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Classroom Intervention Helps Shy Kids Learn

Shy child

If your child is the shy one in his class, this recent study would interest you. A program that is intended to help teachers modify their interactions with students as per their child’s temperament can effectively help shy children and make them more engaged in their class work. This will in turn help in improving their math and critical thinking skills.

It is seen that children who are shy are often at the risk of poor academic achievements. This study led by NYU's Steinhardt School of Culture, Education and Human Development, offers an evidence based intervention to help shy children. The same was published in the Journal of School Psychology.

There are some characteristic traits that are found in shy children; they are anxious, socially withdrawn, fearful and isolated. When in a classroom, they are unlikely to call for the attention of teachers or be engaged with other classmates. As a result, they often face difficulty in school and teachers may perceive them to be less intelligent or poor in academic skills as compared to their smarter and more outgoing peers.

Sandee McClowry, a professor in NYU Steinhardt's Department of Applied Psychology and a senior author of the study said that the needs of shy children are important but, the irony is that they are often overlooked. Children with behavioral problem get more attention rather than shy children, who are just sitting in a corner quietly.  The key to addressing such issues in children is to engage them without overwhelming them.

INSIGHTS, an intervention designed to help teachers and parents match environmental demands with an individual's personality. This program recognizes shyness as one of the four temperaments that need to be addressed. The good thing about this program is that this program provides a framework for appreciating and supporting differences in kids, rather than trying to change them. The participants in this program, helps to recognize four temperaments namely – shy, social and eager to try, industrious, and high maintenance.

For this study, the researchers evaluated whether the program supports the academic development of kids like critical thinking, math and language skills, particularly of children from urban, low-income schools. As many as 350 children and their parents from 22 different elementary schools were followed during kindergarten and across the transition into first grade. Half of the schools participating in the program were randomly put to INSIGHTS and the other half, participated in a supplemental after-school reading program.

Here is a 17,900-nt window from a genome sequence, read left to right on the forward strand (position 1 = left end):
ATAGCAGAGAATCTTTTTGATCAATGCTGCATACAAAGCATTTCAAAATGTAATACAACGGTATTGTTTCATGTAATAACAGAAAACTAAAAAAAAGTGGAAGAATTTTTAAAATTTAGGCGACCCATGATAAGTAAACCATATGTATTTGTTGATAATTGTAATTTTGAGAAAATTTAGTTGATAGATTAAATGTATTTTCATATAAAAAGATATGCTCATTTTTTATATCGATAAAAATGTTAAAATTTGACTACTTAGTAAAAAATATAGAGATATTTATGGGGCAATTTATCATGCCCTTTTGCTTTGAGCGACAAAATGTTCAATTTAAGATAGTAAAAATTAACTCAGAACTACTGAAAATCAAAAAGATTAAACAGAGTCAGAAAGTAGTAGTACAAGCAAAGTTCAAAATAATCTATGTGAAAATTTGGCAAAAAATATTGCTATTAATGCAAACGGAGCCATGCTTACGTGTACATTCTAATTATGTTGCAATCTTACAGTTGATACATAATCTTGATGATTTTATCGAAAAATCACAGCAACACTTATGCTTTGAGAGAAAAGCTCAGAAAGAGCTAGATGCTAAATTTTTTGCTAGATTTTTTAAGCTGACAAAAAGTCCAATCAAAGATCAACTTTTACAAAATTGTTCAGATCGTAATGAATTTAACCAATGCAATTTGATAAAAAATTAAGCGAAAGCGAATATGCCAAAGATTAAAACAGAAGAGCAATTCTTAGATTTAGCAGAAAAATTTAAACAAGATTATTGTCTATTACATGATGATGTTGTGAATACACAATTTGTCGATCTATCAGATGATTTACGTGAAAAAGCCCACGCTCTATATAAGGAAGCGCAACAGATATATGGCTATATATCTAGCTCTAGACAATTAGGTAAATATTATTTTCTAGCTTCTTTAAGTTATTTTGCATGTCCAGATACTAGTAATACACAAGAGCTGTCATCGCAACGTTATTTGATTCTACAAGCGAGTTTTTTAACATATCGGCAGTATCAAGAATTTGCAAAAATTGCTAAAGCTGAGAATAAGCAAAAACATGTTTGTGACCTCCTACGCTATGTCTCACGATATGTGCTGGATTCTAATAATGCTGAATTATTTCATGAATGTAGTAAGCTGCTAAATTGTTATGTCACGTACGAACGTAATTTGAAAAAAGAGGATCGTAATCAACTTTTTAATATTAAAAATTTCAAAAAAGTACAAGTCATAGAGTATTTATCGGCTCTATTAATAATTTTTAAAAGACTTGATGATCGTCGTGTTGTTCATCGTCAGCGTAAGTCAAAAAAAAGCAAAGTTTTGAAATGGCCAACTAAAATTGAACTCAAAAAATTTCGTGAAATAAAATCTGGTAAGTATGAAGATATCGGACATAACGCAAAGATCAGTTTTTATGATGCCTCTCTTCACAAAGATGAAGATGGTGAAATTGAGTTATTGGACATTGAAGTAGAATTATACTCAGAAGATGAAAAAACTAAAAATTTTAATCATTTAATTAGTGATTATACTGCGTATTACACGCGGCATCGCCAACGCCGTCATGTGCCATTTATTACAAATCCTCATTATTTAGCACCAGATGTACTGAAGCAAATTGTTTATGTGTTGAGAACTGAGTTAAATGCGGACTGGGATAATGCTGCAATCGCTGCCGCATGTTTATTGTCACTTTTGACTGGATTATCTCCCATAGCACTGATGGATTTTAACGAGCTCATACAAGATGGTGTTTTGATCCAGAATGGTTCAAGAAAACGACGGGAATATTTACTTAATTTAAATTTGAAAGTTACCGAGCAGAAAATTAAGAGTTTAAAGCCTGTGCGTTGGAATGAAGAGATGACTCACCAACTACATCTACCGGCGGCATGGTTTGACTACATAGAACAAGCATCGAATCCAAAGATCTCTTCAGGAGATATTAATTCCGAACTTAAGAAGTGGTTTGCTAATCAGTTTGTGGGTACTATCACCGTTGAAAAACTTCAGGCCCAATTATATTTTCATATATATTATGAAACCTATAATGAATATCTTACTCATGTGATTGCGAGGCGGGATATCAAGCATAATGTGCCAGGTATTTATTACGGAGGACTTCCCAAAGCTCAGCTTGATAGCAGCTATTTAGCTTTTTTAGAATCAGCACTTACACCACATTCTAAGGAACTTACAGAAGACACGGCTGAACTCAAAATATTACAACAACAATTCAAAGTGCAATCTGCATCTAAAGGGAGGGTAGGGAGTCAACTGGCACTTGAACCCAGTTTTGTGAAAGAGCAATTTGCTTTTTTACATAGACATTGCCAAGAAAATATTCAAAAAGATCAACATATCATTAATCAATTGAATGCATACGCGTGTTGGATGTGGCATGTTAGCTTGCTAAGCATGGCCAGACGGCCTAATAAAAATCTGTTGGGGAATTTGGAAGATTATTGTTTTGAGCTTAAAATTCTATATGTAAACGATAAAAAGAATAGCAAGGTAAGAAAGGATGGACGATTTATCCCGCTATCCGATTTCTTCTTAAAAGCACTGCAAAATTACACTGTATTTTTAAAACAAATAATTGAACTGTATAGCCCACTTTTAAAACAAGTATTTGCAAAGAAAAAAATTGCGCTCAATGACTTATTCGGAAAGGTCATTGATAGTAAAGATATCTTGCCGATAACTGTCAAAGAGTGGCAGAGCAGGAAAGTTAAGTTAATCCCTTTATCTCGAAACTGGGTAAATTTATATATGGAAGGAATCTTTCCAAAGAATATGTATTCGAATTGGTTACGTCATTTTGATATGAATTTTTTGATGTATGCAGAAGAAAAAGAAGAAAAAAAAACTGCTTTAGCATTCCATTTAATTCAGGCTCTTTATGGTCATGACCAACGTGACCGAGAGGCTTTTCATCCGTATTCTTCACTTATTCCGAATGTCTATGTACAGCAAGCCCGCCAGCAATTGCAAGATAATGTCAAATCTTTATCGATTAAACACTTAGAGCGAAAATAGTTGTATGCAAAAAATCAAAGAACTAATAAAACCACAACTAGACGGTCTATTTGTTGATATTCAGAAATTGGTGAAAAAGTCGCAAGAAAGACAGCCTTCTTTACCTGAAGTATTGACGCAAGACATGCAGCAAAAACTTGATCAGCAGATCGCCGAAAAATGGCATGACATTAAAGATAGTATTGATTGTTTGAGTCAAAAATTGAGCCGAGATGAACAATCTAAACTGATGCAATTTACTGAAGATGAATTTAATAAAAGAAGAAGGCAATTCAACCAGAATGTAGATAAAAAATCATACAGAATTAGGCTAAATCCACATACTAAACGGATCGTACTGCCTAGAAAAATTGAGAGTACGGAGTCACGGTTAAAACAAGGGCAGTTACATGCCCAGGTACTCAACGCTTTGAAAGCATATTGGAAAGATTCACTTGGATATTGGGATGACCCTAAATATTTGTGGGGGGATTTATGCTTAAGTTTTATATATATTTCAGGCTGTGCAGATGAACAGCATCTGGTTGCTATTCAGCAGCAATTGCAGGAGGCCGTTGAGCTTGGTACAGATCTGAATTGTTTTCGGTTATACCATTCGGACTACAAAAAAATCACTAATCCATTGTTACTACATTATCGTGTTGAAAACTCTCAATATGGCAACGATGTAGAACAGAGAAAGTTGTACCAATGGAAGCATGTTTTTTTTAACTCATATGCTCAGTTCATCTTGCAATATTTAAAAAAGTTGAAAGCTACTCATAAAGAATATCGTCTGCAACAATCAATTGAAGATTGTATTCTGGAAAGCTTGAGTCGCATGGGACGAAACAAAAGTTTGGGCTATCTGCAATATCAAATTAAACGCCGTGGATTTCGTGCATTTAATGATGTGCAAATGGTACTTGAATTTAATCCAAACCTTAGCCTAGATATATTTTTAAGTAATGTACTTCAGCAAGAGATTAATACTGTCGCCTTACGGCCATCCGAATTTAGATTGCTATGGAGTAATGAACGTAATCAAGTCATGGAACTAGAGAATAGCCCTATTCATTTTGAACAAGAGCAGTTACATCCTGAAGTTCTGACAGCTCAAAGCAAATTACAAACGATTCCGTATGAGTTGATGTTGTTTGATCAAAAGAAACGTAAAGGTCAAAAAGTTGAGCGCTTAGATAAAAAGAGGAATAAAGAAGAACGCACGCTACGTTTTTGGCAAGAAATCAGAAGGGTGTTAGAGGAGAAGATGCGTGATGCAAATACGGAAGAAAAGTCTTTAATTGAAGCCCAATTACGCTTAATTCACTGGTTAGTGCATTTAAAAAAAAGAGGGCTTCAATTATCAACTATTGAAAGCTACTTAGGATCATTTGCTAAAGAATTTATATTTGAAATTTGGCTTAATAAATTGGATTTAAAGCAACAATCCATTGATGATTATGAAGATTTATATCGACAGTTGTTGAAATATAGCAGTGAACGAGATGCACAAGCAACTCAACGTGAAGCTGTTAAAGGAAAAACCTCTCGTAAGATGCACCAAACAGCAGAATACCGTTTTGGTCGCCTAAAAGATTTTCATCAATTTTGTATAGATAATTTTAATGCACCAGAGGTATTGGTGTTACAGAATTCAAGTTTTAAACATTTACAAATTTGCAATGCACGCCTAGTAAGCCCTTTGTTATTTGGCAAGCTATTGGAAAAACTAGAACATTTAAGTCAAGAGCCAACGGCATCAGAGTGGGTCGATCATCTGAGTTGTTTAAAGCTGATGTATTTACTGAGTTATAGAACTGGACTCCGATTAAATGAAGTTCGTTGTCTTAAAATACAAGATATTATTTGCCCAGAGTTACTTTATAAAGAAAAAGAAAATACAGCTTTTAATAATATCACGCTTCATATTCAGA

The transition from kindergarten to first grade is a big shift for kids. The classes are more structured and teacher-student ratio is higher. The research observed the high-risk kids, especially the changes that occur in them after they are out of school. It is seen in past studies that their skills decline when they are out of school. By providing them with extra support, they hope to maintain the skills of such students even after the summer break.

Erin O’Connor, an associate professor in the Department of Teaching and Learning at NYU Steinhardt and the study’s lead author said that the aim of their study is to support the creation of an environment that makes shy children feel safe and respected in order to support their development. It is imperative that our understanding of such children is reframed because most shy children do not come out of their shell on their own.

Teachers and parents who participated in the INSIGHTS program, over the course of 10 weeks learned to recognize the differences in children and learn ways to help and support them as per their needs. Also, children who participated in the classroom activities showed improvement in academic skills, especially the shy ones. Shy children also showed significant growth in critical thinking skills and stability in math skills. However, the researchers observed that there was no gains in language, arts skills among shy kids from this program, while those participating in after-school reading program showed improvements in that area.

 

References

http://telezkope.com/Health/Health/3046962/classroom-intervention-helps-shy-kids-learn

http://jerseytribune.com/2014/09/22/classroom-intervention-helps-shy-kids-learn/